KEY POSITIONS:

Chairman

Commissioners

 

KEY POLICY JURISDICTIONS:

Leather Labeling Regulations

Fur Labeling Regulations

Made in USA Claims

 

Consumer Product Safety Commission (CPSC)

CPSC is charged with protecting the public from unreasonable risks of injury or death associated with the use of the thousands of types of consumer products under the agency’s jurisdiction. Deaths, injuries, and property damage from consumer product incidents cost the nation more than $1 trillion annually. CPSC is committed to protecting consumers and families from products that pose a fire, electrical, chemical, or mechanical hazard. CPSC’s work to ensure the safety of consumer products – such as toys, cribs, power tools, cigarette lighters, and household chemicals – contributed to a decline in the rate of deaths and injuries associated with consumer products over the past 40 years.

 

KEY POSITIONS:

Chairman

Commissioners

 

KEY POLICY INITIATIVES:

Consumer Product Safety Improvement Act (CPSIA)

Product Recalls

 

Senate Finance Committee (Congress)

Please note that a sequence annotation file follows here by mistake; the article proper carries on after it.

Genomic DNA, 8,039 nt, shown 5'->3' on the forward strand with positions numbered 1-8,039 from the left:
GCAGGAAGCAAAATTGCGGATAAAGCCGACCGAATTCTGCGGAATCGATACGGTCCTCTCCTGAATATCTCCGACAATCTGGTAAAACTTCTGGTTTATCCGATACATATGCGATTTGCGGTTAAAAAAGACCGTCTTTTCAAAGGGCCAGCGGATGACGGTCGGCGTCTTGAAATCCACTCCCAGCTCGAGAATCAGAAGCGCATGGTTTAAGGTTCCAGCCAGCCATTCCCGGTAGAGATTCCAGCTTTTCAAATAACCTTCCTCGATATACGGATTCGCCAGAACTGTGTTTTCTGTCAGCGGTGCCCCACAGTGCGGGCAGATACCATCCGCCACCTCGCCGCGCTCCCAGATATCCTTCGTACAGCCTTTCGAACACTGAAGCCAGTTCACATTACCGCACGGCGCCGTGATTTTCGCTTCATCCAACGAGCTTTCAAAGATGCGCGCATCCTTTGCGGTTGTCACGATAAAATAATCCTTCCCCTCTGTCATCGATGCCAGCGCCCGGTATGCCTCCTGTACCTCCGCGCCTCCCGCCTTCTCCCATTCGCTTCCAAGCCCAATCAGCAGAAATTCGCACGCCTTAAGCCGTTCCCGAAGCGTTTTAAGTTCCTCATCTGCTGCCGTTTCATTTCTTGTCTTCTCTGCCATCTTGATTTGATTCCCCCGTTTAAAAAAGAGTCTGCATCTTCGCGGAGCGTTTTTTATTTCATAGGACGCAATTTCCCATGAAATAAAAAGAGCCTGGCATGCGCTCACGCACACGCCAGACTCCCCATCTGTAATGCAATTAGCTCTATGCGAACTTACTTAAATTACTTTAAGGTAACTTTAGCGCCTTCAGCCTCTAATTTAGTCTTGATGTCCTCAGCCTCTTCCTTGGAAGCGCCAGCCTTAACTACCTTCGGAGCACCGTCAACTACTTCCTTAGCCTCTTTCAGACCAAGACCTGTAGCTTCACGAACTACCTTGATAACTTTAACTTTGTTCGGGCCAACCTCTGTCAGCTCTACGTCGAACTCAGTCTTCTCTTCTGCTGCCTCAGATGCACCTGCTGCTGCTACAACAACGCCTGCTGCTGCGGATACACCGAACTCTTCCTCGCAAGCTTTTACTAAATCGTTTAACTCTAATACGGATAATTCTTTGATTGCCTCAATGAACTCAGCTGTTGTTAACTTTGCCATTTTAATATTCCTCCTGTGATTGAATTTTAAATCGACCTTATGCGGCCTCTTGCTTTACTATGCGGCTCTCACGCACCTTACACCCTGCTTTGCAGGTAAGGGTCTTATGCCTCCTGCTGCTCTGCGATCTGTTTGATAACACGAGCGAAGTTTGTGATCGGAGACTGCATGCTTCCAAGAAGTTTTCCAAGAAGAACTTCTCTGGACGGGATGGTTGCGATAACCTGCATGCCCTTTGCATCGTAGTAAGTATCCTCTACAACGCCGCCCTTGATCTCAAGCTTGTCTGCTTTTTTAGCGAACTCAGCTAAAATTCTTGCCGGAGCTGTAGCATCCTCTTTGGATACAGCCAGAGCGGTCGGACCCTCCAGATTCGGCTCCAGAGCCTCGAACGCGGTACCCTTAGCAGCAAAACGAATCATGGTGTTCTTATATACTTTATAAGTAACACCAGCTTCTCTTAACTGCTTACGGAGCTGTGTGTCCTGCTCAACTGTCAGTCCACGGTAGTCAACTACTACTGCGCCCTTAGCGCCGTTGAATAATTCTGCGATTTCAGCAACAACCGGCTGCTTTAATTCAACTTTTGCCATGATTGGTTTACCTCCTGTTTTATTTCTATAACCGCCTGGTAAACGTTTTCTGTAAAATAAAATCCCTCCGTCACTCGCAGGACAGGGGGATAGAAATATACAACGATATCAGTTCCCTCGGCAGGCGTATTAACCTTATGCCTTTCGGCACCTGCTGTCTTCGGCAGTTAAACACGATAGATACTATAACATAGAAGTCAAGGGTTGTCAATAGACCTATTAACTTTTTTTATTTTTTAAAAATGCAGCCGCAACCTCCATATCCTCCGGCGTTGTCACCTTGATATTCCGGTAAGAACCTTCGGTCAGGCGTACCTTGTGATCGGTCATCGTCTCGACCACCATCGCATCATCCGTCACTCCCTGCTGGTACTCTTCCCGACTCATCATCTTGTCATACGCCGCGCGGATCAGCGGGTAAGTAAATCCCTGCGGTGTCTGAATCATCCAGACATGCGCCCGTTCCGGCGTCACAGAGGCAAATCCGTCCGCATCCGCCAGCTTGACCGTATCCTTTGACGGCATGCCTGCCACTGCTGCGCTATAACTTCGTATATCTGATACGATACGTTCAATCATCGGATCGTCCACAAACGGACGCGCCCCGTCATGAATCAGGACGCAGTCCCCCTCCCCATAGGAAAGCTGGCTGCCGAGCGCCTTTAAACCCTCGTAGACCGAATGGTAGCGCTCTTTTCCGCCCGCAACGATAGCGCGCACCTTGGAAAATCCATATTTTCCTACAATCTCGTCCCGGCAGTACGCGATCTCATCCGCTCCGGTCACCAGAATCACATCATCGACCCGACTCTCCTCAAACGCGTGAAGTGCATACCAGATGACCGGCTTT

The Committee concerns itself with matters relating to: taxation and other revenue measures generally, and those relating to the insular possessions; bonded debt of the United States; customs, collection districts, and ports of entry and delivery; reciprocal trade agreements; tariff and import quotas, and related matters thereto; the transportation of dutiable goods; deposit of public moneys; general revenue sharing; health programs under the Social Security Act, including Medicare, Medicaid, the Children’s Health Insurance Program (CHIP), Temporary Assistance to Needy Families (TANF) and other health and human services programs financed by a specific tax or trust fund; and national social security. The Committee has oversight over the Office of the U.S. Trade Representative, parts of the Department of Commerce including the International Trade Administration, Customs and Border Protection (trade functions only), Department of Treasury, and the U.S. International Trade Commission.